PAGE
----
It bears mention, too, that Ancalao also practices a powerful form of collaborative Mapuche politics. This is evident, for example, in her participation in the communitarian creation in 1994 of Ñankulawen, a group of Mapuche in Comodoro Rivadavia working together to explore the past, to support one another in the present, and to carry Mapuche life soundly into the future. In other words, Ñankulawen serves as an invaluable cultural nexus for Mapuche, both in the region and beyond. Furthermore, such centers are as necessary now as ever to the independence and vitality of the 1.7 million Mapuche living in Chile and Argentina. For they are everywhere menaced by the nation-states mapped over their mapu, with current crises including large-scale pollution by national and multinational industries, continued population displacements, severe deforestation, significant pay gaps for Mapuche in the labor force, systematic educational inequality for Mapuche, unequal access to and protections by federal and local law for Mapuche, and even the outright murder with impunity of Mapuche people and their allies, such as the recent cases of Rafael Nahuel and Santiago Maldonado, for example.
Through and against such saturating violence, Ancalao raises her voice. She sings a poetry that is by turns trenchant and mellifluous, urgent and timeless. Moreover, she sings not only of the historical brutalities and humiliations perpetrated against her people, but also of their courage, beauty, strength, and complexity. She celebrates their resilience and creativity. She shares their insights into ecological, sociopolitical, and spiritual wellbeing. She critiques the state while also imaging it otherwise. And she examines the potential of Mapuche life to transform the world for the better for everyone.
In short, then, Ancalao is a poet whom we all need. She is teaching us to reclaim our language(s) with tenderness, hope, and precision, and to respect those of others. She is teaching us to listen to one another with rapt attention, patience, and compassion. She is exemplifying ways to be courageous and self-effacing, whether in excavating historical atrocities or in theorizing new conceptions of who we are and who we could be. For through the tropes and figures of poetry, and through her reclamation of Mapuzungun, Ancalao is creating for us new modes of looking into the past, understanding the present, and imagining better futures. Thusly her voice announces both individual and collective possibilities for creating the conditions for more informed and harmonious ways of sharing our precious time together on this Earth, this mapu.
For these reasons and more, and however paradoxically, Ancalao as artist is bravely plunging deeply inward and backward so as to turn outward and forward to you in conversation. In other words, through her poetry, for example, she is opening a Mapuche worldview to a new kind of witnessing. She is eliciting a new and hybrid mode of collaboration with a transcultural, multilingual readership, and this in turn encourages us to re-envision our worlds via a careful attention to the potentiality of language(s) to make possible new ways of being. Accordingly you will encounter her texts herein in Mapuzungun, Spanish, and English; your struggle with and between them is an instantiation of the lived struggle of our shared postcolonial reality. Put differently, this is Ancalao intimating to us her deepest hopes for humankind to form more inclusive, pacifistic, and egalitarian communities of difference. And this is clear throughout her written oeuvre, wherein she works tirelessly to create space in the body politic not only for the Mapuche, but also for all Mapuche, not to mention all indigenous peoples, women, migrants, and so many other overlooked, minoritized, and/or silenced groups and peoples threatened with erasure by the state.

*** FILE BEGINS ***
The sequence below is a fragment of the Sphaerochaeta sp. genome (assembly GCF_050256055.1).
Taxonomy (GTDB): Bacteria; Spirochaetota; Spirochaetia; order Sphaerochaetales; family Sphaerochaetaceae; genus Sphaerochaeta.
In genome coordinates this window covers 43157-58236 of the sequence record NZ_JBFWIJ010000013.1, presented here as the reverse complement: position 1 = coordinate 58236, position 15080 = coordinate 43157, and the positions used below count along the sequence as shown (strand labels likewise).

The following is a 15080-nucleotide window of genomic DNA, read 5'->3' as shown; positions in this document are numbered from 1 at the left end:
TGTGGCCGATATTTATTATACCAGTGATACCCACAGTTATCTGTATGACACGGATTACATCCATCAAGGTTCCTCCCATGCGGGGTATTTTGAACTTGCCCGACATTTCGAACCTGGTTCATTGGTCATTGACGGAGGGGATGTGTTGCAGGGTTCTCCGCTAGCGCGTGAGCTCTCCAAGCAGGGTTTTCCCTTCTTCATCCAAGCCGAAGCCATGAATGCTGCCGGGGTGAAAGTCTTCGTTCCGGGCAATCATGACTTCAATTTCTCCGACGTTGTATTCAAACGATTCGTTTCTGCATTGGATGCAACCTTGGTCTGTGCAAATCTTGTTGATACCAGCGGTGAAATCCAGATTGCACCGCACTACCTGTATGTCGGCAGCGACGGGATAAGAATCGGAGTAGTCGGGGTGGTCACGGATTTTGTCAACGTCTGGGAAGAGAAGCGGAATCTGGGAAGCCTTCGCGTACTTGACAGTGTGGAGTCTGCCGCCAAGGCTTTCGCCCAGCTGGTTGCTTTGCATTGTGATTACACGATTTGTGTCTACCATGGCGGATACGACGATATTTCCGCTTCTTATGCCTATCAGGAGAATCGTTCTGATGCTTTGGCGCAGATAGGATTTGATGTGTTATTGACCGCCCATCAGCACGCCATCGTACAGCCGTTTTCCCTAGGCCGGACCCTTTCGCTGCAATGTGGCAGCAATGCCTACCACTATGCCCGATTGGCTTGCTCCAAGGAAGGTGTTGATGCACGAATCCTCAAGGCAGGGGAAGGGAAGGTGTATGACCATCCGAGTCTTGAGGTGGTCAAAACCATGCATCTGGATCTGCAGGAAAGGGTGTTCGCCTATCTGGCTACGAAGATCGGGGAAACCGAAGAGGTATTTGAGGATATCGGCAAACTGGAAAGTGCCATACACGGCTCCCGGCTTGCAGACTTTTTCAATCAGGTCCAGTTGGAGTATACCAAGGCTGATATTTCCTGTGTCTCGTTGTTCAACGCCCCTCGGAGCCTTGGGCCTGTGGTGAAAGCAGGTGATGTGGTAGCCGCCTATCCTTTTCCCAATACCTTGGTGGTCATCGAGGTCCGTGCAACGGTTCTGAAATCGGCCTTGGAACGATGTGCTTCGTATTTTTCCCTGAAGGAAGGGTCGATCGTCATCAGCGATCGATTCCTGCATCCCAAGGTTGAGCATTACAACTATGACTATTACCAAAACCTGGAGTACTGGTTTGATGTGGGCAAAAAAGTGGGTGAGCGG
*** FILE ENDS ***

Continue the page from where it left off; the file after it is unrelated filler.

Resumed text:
So please accept Ancalao’s invitation here, dear reader. Please join her in poetically recognizing how we might listen to one another with more concentration, openness, and compassion. See Ancalao tracing new and crucial pathways towards more pacifistic futures. Hear her praising the nourishing potentiality of a politics of inclusion based in radical listening. Through such a reorientation you might come to understand the phenomenology of her finest poetry, which leads us to understand how she somehow lives both “seeing herself [as] a ruins on the map of dreams” and as the “impossible flowers” enduring in the landscape. Such is our charge, she suggests: to learn to carry the sorrows of the mapu while also being living extensions of its capacity for eruptions of ravishing, inexplicable beauty.
Washington and Lee University